This is just a small example of one of the minor differences between the two cultures at the moment. This isn't to say that there aren't some very well dressed Chinese and there are some very affluent areas where the rich kids hang out, I just haven't been there yet. I think I'm getting a reasonable impression of what life is like for the average Chinese academic who is paid a high enough salary to live on but not to get the luxuries in life.

Another lecture in Chinese today, this time about a duality relation between Planck scale physics in non-commutative spacetime and DeSitter vacua. I am I'm afraid none the wiser after the hour seminar but it did give me a little practice of projective geometry which I haven't thought about for a while. I guess I may as well talk about projective space briefly here while I'm on the topic.

Projective spaces are tricky to think about but before getting onto those it's worth mentioning a bit about topology

The subject of topology is explained using the language of set theory which I won't explain now. For the non-mathematician, topology can be thought of as the study of flexible sheets and shapes. Two sheets which can be stretched into one another are said to be topologically equivalent. For instance a rugby ball and a football are equivalent (given enough pushing and pulling). A football and a rubber ring however are not becuase one has a hole in which can't be stretched away without tearing it. Here's a nice example from the university of Winnipeg. Each line shows different shapes which are topologically equivalent while each column gives a topologically different shape.

Anyway, in four-dimensions there are an infinite number of topologically different 'manifolds' (read surfaces for now) with any number of holes in. It turns out that there are some topologies of two-dimensional surfaces which cannot live in three-dimensional space. You need another dimension in which to cut and sew your piece of paper/rubber sheet. These are generally non-orientable manifolds. An example of one which can be embedded in three-dimensional space is the Mobius strip. It's impossible to define a unique, continuous vector field pointing out of the Mobius strip. You always end up pointing in the opposite direction to the direction you started (again this isn't a mathemetically rigorous or indeed quite correct statement but it'll do for now).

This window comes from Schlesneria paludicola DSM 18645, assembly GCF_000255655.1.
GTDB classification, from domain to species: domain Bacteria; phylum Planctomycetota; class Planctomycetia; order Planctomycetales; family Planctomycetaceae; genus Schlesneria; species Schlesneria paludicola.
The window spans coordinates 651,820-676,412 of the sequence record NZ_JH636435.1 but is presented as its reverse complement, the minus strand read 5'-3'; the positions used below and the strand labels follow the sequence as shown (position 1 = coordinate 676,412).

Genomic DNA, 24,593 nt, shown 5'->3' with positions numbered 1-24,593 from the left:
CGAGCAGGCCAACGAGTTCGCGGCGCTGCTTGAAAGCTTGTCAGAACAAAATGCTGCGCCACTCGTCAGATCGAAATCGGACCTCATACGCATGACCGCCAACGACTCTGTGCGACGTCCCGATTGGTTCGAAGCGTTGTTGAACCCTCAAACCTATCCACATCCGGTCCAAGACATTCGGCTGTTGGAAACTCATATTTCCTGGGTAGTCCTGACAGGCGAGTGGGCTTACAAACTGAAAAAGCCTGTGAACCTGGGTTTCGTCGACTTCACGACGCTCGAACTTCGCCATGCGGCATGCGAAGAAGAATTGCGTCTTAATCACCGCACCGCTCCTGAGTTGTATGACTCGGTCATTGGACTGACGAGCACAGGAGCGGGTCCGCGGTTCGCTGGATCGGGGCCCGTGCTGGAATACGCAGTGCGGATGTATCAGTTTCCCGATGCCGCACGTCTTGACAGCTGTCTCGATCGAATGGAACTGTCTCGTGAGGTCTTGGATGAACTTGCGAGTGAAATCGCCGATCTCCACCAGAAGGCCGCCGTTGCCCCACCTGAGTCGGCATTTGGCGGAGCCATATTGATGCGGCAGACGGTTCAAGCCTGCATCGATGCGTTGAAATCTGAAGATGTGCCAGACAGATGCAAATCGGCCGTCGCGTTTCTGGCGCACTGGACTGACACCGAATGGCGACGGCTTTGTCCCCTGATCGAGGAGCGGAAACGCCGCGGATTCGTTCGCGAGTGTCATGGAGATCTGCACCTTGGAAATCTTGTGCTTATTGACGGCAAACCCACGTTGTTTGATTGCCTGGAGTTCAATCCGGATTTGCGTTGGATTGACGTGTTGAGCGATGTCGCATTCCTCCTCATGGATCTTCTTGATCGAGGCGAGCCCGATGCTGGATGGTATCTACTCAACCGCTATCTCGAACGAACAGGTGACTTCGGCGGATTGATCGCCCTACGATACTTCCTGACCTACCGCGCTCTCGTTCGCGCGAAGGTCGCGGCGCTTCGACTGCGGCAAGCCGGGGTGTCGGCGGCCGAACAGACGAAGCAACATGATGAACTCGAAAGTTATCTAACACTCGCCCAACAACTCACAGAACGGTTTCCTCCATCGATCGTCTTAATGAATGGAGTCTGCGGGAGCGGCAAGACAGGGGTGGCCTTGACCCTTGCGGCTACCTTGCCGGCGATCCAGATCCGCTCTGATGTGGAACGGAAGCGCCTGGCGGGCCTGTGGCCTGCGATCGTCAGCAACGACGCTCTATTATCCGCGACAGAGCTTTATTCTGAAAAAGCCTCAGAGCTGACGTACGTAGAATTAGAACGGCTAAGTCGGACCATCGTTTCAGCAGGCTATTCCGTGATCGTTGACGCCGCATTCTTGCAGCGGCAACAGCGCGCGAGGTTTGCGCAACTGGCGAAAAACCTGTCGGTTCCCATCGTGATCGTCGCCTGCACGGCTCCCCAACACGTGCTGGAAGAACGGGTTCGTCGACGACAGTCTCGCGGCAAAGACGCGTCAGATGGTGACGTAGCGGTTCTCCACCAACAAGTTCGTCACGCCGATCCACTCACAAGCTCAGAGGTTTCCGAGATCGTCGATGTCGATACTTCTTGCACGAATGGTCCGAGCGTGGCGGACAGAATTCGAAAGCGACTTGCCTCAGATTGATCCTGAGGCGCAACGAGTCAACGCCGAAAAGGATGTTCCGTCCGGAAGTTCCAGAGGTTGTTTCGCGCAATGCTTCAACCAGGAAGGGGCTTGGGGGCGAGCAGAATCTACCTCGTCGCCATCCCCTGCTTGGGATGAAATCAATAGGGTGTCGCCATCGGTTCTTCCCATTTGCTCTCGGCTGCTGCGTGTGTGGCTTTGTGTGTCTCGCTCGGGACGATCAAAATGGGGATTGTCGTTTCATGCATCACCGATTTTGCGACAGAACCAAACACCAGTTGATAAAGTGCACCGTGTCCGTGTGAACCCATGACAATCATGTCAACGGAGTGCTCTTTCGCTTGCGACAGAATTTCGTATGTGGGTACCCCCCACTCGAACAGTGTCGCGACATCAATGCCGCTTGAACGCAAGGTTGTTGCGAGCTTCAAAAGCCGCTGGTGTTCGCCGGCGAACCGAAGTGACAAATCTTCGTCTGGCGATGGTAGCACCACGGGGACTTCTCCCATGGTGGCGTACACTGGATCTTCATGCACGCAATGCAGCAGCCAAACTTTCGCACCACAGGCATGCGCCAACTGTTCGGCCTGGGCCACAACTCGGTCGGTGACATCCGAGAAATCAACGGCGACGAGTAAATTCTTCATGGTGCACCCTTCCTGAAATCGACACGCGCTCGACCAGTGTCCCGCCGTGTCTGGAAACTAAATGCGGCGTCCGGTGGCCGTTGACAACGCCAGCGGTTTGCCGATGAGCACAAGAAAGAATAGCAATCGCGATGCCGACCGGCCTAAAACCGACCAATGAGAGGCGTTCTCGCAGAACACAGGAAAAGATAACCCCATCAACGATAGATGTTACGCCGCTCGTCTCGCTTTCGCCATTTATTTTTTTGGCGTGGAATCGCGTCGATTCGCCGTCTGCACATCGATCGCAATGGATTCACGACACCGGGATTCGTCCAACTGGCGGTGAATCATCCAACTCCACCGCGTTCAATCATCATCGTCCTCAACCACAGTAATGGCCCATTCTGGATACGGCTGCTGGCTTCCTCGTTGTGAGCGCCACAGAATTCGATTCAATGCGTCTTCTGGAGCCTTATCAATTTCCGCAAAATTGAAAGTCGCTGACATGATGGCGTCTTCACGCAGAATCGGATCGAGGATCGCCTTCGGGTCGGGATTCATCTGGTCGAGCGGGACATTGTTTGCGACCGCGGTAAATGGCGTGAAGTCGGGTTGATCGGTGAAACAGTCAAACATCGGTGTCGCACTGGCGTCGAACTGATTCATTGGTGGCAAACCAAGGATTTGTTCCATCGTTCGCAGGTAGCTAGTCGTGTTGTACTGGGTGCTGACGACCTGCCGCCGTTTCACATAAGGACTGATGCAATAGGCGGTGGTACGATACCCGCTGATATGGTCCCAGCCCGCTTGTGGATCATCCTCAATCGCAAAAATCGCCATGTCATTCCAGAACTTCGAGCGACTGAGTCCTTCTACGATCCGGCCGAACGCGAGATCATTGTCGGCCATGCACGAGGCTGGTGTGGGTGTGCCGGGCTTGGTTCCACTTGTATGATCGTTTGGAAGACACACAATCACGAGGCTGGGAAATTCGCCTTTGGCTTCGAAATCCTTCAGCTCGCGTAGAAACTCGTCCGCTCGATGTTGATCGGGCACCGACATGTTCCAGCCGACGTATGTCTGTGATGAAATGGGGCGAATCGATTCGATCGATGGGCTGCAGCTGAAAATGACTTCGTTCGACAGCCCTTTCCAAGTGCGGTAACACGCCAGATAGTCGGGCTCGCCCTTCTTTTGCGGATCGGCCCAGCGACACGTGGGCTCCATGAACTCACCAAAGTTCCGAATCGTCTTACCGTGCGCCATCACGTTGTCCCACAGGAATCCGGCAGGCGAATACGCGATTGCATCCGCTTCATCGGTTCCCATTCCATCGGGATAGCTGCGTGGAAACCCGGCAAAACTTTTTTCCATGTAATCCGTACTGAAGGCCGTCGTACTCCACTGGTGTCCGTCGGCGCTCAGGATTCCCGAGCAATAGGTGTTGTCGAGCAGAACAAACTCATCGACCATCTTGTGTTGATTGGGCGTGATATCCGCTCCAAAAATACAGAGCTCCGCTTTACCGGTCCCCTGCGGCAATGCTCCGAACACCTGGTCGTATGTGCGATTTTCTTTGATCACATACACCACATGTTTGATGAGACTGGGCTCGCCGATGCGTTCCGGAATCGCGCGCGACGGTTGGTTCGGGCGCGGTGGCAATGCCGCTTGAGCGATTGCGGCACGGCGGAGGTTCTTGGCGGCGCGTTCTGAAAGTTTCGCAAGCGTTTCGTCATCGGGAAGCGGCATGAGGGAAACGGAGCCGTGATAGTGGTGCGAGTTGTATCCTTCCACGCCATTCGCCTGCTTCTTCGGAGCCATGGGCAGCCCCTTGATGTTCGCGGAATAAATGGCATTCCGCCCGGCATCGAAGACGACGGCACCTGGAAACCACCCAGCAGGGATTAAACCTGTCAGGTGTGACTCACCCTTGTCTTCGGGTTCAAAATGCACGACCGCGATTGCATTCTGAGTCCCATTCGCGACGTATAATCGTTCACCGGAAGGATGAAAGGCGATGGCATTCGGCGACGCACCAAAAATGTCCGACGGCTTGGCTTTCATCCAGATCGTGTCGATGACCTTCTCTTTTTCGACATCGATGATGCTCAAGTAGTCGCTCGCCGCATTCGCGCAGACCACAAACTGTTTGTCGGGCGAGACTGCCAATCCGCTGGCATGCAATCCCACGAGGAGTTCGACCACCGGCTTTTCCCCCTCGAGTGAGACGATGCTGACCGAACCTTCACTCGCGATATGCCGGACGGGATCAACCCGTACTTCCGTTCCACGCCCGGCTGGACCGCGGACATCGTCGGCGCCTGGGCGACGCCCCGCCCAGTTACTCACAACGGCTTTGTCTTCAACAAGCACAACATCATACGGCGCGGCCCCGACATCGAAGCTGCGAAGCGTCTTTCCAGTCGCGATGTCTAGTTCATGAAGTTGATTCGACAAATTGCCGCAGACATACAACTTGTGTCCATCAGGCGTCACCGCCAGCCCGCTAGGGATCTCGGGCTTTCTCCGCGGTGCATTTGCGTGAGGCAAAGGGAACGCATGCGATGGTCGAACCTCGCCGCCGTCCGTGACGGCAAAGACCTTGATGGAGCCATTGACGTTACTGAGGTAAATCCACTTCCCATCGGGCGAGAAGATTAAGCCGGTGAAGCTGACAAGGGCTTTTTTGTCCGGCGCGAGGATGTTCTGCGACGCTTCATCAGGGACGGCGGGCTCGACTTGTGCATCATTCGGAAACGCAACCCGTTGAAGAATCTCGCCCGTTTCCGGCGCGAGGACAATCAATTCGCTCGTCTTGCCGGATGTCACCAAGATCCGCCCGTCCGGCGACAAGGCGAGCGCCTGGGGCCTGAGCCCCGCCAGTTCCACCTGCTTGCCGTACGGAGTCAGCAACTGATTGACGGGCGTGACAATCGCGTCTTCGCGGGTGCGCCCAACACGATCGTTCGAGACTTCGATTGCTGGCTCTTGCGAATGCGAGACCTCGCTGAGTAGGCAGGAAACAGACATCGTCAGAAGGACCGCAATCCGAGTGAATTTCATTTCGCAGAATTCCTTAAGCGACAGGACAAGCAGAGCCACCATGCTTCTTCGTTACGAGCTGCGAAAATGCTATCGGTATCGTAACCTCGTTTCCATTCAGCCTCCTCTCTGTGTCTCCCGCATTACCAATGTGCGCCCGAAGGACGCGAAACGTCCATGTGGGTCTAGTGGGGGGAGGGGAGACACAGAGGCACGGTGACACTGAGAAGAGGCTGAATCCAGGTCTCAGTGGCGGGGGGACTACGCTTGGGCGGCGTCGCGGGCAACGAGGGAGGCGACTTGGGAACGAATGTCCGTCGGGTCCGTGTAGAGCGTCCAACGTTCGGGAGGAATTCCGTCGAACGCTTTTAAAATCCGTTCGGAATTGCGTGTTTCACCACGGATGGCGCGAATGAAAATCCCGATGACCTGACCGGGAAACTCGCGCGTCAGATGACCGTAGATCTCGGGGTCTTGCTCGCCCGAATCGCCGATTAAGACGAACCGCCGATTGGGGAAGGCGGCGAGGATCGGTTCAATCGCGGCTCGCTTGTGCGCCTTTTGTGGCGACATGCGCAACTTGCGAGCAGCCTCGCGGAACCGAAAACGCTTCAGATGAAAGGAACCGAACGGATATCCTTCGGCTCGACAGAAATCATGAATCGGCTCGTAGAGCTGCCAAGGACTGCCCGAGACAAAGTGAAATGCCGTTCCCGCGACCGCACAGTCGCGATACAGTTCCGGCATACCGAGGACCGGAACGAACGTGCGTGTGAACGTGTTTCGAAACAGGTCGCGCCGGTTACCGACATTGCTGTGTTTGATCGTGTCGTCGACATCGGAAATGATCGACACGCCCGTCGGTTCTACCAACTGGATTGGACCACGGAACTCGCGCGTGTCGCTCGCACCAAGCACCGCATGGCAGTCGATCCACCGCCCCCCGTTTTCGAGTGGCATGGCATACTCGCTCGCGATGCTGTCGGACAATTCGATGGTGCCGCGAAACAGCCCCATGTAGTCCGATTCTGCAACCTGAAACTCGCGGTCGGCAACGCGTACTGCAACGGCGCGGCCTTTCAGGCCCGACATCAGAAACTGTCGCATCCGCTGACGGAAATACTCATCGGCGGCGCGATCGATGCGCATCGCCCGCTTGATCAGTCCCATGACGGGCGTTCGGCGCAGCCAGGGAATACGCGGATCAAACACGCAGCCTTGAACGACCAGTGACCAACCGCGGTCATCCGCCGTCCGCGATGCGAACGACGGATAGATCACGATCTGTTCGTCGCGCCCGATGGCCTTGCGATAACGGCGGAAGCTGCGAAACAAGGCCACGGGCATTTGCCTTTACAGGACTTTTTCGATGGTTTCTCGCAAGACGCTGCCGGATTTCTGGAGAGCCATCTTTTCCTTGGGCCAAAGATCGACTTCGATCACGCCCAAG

Anyway, if you were to try and link up the edges of the Mobius strip in three dimensional space you'd have some problems doing it without it intersecting itself. This is the same problem as trying to tie knots in two-dimensional space. Without going into the third dimension to let the string cross, you're in trouble.

So the reason I started talking about this is because there are some interesting shapes that come out of studying non-orientable surfaces and one of these is the projective plane.

Take a football (a flexible one where you can stretch and bend the surface with ease) and take two opposite points on the surface and bring them together. Now try and do the same with all the other points on the surface. You won't be able to do this in three-dimensional space but you could if we lived in one dimension higher.

Here's an illustration of the projection of this image into 3d (onto 2d!).

The other simplest non-orientable manifold is the Klein bottle (of which there are some great glass models in the science museum in london). The point is that you can try and make these shapes in three-dimensions but they will always have to intersect through some line. If you were in four-dimensions they wouldn't have to intersect themselves.